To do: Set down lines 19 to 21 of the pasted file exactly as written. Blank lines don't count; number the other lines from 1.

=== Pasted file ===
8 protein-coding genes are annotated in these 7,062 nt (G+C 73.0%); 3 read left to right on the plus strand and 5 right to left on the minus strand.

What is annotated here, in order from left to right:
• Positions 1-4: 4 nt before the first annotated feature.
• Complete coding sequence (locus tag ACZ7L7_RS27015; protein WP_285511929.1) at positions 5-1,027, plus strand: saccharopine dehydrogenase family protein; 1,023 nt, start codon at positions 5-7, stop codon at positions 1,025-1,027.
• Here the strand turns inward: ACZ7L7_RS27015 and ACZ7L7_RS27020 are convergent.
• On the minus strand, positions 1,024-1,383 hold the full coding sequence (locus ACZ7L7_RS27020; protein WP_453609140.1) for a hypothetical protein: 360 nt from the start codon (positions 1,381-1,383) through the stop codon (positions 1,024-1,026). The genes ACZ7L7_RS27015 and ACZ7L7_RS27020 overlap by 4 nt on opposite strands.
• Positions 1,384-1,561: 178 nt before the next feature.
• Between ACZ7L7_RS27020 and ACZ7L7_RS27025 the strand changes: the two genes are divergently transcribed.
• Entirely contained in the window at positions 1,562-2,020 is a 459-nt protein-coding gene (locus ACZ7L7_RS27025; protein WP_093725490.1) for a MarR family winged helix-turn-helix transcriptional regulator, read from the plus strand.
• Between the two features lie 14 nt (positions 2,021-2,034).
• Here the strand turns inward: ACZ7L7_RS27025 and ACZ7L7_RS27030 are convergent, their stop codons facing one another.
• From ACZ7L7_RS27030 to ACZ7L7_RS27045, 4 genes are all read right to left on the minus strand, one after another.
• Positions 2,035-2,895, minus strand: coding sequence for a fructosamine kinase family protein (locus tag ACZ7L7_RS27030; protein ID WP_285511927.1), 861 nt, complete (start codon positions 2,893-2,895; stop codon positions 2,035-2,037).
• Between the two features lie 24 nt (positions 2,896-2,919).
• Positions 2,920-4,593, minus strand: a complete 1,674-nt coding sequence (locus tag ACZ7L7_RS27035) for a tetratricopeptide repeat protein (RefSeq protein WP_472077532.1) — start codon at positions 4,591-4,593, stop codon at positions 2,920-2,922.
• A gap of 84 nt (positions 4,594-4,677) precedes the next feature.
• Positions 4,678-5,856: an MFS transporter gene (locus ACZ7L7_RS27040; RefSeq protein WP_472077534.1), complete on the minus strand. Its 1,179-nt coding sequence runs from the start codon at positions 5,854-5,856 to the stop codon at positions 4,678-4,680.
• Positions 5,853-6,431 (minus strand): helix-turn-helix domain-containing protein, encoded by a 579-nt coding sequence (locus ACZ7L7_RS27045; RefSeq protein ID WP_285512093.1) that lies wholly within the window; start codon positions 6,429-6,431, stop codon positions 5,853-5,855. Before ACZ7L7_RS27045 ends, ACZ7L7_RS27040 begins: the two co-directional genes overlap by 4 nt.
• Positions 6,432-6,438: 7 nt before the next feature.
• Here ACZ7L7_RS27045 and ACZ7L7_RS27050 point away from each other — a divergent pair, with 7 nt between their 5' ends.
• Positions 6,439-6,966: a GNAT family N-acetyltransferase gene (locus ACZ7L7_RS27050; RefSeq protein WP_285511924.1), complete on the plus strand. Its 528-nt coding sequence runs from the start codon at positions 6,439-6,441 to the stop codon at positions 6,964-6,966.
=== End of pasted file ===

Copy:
• Positions 6,432-6,438: 7 nt before the next feature.
• Here ACZ7L7_RS27045 and ACZ7L7_RS27050 point away from each other — a divergent pair, with 7 nt between their 5' ends.
• Positions 6,439-6,966: a GNAT family N-acetyltransferase gene (locus ACZ7L7_RS27050; RefSeq protein WP_285511924.1), complete on the plus strand. Its 528-nt coding sequence runs from the start codon at positions 6,439-6,441 to the stop codon at positions 6,964-6,966.